B House is a private residence located in Ho Chi Minh City, Vietnam.
It was designed in 2014 by I.House Architecture and Construction.
B House by I.House Architecture and Construction:
“The house is located not too deep in a rather quiet lane on the outskirts of Saigon. Like many houses in Vietnam, it has constantly exposed to the bustling surroundings as dust, heat, noise etc. Because of these factors, the house owner (also active in designing industry) pretty much sharing with us in a decision to make the more active space would be inward – “introverted” to build the core with buffer spaces of green trees. In other words, the open space is the highest priority in the designing process for the family’s generations to interact with each other.
The specific criteria for the house are laid out as:
1. Open space but “introverted”; simple, rustic but delicate.
2. Give priority to natural lighting and ventilation. Reduce the dependence on and maximum savings of artificial energy. Borrow light and shadow for decoration, make the most of cool air, but must control heat, noise and ensure security for the house.
3. Respect the owner’s living culture and lifestyle.
4. Use environmental-friendly materials. Utilize local-unique materials to reduce investment costs and preserve the regional impression and identity.
5. There’s a small space to be the owner’s home office.
With this design task, we proposed the “double-skin house” approach. The outer skin (or layer) is the “wall” built up by hollow concrete bricks of 30x30cm (11.8×11.8in) to let the wind, sunlight and rain in the house, while ensuring security. Behind the first “clothing” are spaces interspersed with green trees, to filter dust and reduce heat, noise in the house and bring a close, natural setting for the home. Next is the inner skin with large glass panels open in full range, the owner can enjoy intimate touch to all natural scenery outside.
However, the most special matter in design is not in the “double-skin house” plan but a small garden in the middle of the house, where all spatial separation is abolished that let all members of family gather and dispel tiredness every day after work. A small space with playground, garden, minimalist wooden stairs and iron, all soaked under the natural light could really create the heart of the home. Here, the architect team created a space for all generations can communicate with each other, from the swing for small children, the garden for grandparents to relax and take care of trees, to where parents can display their cooking skills. The puzzle of “open but introverted space” was excellently solved.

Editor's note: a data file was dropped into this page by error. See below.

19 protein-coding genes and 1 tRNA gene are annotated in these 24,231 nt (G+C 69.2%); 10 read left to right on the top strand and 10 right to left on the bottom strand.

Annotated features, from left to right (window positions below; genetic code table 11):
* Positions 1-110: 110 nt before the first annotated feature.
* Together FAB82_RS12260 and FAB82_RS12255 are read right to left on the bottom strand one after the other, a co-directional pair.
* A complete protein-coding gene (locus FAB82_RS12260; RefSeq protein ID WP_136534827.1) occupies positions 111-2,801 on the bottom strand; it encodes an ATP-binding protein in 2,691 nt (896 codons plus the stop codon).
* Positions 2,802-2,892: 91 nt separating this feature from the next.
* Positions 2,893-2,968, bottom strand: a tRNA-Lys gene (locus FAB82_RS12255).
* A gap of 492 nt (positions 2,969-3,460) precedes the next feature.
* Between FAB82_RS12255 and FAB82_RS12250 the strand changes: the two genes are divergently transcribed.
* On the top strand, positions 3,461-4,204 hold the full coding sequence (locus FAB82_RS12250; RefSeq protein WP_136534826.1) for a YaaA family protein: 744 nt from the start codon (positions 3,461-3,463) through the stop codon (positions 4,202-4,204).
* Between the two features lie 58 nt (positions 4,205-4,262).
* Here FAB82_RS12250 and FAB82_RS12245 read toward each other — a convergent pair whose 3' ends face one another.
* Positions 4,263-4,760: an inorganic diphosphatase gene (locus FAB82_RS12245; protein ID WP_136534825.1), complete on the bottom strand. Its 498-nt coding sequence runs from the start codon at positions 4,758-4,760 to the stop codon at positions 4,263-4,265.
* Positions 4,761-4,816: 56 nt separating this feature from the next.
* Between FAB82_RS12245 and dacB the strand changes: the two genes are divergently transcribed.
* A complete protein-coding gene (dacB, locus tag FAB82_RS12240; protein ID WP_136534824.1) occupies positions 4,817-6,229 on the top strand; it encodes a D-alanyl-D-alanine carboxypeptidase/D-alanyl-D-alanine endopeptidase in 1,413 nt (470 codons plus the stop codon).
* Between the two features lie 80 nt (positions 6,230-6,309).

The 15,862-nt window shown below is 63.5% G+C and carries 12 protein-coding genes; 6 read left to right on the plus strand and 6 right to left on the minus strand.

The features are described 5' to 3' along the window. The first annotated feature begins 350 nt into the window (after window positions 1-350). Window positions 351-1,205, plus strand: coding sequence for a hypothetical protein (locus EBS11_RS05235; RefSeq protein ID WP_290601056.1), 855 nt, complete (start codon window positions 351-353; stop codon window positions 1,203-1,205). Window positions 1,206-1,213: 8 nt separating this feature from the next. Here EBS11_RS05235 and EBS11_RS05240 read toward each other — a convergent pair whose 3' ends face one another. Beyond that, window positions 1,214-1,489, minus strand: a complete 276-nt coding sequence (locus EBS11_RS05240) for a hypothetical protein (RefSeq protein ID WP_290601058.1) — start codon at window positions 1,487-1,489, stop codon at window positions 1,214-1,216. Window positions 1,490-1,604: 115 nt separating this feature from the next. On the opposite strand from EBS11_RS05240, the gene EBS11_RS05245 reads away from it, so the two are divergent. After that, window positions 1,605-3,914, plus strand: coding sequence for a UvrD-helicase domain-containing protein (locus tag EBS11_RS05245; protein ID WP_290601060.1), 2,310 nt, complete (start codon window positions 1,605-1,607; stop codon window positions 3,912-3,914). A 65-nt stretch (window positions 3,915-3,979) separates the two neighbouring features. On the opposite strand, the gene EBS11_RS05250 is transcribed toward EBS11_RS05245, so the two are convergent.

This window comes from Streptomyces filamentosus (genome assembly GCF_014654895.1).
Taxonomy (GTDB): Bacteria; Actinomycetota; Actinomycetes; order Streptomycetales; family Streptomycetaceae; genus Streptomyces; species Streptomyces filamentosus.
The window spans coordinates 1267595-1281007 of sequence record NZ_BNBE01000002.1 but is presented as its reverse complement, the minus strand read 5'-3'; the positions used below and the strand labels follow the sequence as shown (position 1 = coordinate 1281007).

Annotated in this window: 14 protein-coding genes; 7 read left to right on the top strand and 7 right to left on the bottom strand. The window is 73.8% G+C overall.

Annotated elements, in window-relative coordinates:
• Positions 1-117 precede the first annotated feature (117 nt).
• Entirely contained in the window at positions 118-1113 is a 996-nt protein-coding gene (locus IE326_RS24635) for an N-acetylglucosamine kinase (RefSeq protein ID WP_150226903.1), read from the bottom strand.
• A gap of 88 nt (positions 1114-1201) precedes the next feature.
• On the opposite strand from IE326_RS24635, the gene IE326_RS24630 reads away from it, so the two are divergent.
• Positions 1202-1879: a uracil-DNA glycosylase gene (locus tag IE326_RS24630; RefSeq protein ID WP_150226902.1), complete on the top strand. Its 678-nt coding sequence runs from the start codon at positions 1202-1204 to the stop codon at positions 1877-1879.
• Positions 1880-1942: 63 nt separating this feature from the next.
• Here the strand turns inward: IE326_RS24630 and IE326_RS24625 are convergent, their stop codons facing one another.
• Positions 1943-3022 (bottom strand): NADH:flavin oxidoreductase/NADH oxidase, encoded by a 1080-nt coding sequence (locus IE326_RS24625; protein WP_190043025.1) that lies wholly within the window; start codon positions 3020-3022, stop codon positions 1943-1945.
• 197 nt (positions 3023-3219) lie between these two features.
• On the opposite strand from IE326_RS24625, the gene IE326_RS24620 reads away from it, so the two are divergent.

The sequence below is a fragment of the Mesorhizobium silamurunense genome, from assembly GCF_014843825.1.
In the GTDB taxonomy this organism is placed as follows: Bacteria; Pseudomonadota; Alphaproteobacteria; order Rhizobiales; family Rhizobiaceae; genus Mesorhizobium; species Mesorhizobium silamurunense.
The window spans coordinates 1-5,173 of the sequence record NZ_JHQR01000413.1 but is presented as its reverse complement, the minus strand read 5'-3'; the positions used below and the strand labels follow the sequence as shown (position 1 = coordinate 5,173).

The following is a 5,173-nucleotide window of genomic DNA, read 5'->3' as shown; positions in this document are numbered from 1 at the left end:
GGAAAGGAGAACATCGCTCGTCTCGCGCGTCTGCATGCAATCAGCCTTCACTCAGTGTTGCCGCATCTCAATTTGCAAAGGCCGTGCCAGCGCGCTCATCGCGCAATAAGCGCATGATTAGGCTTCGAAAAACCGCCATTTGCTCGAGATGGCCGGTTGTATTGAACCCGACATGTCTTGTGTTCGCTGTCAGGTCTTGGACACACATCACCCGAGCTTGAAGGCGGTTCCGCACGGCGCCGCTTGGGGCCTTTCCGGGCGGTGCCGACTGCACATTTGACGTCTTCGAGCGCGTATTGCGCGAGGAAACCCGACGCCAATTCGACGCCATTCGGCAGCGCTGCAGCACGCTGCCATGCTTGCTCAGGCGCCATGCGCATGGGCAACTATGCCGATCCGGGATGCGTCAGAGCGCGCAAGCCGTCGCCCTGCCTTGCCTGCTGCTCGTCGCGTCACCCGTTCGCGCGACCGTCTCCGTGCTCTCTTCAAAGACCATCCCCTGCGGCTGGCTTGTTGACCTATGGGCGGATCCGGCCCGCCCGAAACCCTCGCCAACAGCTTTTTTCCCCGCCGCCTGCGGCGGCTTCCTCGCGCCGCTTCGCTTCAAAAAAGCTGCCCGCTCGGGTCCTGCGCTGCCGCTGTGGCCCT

The solution to take light and wind from the functional spaces such as buffer garden, mobile glass roof, ventilating concrete walls enabled the house to be imbued with sunlight, natural cool air and above all, all the rooms have two sides exposed to natural light. The design team’s delicate calculations is shown in each period: during noon, the sunlight directly shine to the garden, the remaining spaces take light reflected through the concrete wall; in the afternoon, light filters through ventilating brick walls and create depth through shadow by materials on the floor and wall. The principle of convection and direct ventilation was also strictly applied, helping the indoor space get natural wind. Thus, the light – ventilation issue was resolved to give the owner a home that is close and friendly with the environment and nature.
“You know, it is life that is right and the architect who is wrong” (Le Corbusier), the architect cannot challenge the homeowner’s lifestyle and living habits. The homeowners want to move the used furniture from the old house to the new house… Of course, it will be difficult to color similarities with the overall house if not somewhat “messy”, however, the architect always respect that desire and get more reasonable arrangement, consider as a place to resemble memories and emotions, simplicity and authenticity which bring the comfortableness and familiarity to the owner’s inner feeling.”
Photos by: Le Canh Van & Vu Ngoc Ha
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